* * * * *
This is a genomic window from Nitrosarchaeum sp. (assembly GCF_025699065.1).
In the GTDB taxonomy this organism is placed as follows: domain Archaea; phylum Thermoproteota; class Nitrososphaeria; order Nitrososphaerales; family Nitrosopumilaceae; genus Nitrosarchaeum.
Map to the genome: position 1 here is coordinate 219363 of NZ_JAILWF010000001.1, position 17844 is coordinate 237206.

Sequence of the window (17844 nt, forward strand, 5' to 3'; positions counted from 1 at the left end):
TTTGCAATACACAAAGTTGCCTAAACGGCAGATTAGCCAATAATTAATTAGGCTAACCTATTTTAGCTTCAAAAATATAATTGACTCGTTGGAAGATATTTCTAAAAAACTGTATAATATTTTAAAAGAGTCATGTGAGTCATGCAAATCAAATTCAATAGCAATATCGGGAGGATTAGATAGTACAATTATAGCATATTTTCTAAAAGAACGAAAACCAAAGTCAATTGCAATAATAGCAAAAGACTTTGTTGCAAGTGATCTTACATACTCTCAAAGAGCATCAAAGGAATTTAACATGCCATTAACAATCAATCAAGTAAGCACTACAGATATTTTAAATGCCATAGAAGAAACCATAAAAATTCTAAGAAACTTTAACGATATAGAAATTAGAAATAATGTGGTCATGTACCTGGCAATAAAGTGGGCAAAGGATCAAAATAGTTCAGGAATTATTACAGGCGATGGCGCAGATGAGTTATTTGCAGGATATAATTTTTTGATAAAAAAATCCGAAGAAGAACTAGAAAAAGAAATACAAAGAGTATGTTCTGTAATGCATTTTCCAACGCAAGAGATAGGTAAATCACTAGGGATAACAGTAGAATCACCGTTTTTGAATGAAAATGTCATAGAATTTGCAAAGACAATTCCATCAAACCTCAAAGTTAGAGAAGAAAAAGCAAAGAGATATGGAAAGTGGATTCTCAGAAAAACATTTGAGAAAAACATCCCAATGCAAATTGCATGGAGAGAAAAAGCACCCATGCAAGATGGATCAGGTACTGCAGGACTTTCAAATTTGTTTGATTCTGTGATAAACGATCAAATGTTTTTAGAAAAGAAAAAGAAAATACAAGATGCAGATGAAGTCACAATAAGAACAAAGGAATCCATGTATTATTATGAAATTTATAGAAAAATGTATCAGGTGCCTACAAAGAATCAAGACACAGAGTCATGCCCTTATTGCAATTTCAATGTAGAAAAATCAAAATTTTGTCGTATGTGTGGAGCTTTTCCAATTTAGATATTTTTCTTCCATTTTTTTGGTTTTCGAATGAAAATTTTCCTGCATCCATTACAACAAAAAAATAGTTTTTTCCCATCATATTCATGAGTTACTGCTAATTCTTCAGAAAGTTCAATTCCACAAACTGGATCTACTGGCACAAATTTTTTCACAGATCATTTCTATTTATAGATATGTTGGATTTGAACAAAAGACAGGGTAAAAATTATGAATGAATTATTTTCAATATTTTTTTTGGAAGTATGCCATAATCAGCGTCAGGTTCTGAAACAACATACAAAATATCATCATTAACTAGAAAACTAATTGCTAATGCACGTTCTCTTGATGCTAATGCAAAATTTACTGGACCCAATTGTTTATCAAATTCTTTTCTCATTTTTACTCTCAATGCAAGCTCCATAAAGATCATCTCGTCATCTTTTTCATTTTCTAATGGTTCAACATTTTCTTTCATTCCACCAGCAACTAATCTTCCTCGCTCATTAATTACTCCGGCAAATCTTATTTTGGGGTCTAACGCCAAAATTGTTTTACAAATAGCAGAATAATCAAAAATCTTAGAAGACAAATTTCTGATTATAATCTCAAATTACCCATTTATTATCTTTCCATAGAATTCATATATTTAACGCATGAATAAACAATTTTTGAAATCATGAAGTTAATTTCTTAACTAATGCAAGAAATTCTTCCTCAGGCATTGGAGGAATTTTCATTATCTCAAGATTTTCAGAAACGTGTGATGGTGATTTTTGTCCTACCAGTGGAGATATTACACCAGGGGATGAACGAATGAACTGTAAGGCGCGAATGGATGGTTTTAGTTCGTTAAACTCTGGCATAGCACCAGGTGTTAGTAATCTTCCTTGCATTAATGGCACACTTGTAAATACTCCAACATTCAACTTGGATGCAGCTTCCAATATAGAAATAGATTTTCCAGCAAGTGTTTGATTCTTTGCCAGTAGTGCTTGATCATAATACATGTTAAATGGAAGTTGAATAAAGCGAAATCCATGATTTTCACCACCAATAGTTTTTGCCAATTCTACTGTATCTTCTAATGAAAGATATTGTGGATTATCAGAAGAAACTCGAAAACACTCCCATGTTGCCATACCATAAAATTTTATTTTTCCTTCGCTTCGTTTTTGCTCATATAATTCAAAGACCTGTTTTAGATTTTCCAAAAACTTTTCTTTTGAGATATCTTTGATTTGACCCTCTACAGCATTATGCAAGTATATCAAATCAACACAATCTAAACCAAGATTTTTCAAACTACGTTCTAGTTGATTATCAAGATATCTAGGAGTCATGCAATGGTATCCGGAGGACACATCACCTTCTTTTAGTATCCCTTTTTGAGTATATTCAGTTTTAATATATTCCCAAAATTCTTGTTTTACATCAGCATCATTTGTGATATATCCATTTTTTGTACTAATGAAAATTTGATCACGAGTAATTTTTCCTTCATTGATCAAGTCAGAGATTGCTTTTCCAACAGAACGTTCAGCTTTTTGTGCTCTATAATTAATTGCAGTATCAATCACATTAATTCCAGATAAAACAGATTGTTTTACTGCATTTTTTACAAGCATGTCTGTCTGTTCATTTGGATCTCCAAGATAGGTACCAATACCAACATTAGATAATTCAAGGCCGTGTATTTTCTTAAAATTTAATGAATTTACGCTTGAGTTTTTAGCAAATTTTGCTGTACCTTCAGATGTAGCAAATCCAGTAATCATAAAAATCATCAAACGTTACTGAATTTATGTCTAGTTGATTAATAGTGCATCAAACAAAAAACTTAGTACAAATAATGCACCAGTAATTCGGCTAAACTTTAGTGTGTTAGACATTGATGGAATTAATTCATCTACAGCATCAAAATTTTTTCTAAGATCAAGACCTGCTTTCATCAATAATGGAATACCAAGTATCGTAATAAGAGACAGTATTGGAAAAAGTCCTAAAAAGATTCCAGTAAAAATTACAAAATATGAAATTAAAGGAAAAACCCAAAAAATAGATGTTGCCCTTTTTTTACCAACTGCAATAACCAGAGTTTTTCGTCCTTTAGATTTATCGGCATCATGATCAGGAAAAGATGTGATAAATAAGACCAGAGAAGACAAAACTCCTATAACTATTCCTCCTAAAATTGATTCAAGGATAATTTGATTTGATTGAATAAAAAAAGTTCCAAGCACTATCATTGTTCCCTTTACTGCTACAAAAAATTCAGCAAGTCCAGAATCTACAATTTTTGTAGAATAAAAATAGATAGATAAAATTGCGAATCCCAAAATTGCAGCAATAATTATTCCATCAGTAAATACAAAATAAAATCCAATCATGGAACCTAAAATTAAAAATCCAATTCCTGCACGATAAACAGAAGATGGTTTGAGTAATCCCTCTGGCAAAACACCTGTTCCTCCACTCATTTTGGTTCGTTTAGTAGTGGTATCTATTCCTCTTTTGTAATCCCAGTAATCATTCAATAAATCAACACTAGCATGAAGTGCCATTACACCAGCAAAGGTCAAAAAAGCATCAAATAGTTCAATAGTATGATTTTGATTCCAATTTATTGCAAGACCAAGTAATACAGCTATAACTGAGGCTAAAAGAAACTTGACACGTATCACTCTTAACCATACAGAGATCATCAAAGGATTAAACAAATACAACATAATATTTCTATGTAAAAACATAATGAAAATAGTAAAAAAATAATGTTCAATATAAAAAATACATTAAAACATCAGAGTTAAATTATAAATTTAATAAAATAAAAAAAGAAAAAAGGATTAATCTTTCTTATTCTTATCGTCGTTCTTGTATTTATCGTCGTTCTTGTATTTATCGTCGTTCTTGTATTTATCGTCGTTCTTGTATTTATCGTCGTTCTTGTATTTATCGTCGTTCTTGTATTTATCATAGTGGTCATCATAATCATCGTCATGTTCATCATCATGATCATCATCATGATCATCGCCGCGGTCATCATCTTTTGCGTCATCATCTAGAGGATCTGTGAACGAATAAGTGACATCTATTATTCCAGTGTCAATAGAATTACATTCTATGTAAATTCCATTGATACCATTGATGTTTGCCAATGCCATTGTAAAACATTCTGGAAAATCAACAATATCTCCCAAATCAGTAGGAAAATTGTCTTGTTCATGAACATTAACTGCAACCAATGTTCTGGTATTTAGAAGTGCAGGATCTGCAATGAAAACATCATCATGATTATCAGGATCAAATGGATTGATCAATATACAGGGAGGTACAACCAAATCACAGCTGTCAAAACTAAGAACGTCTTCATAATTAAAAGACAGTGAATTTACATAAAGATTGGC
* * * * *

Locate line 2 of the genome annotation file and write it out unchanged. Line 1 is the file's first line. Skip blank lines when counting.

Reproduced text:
In the GTDB taxonomy this organism is placed as follows: domain Archaea; phylum Thermoproteota; class Nitrososphaeria; order Nitrososphaerales; family Nitrosopumilaceae; genus Nitrosarchaeum.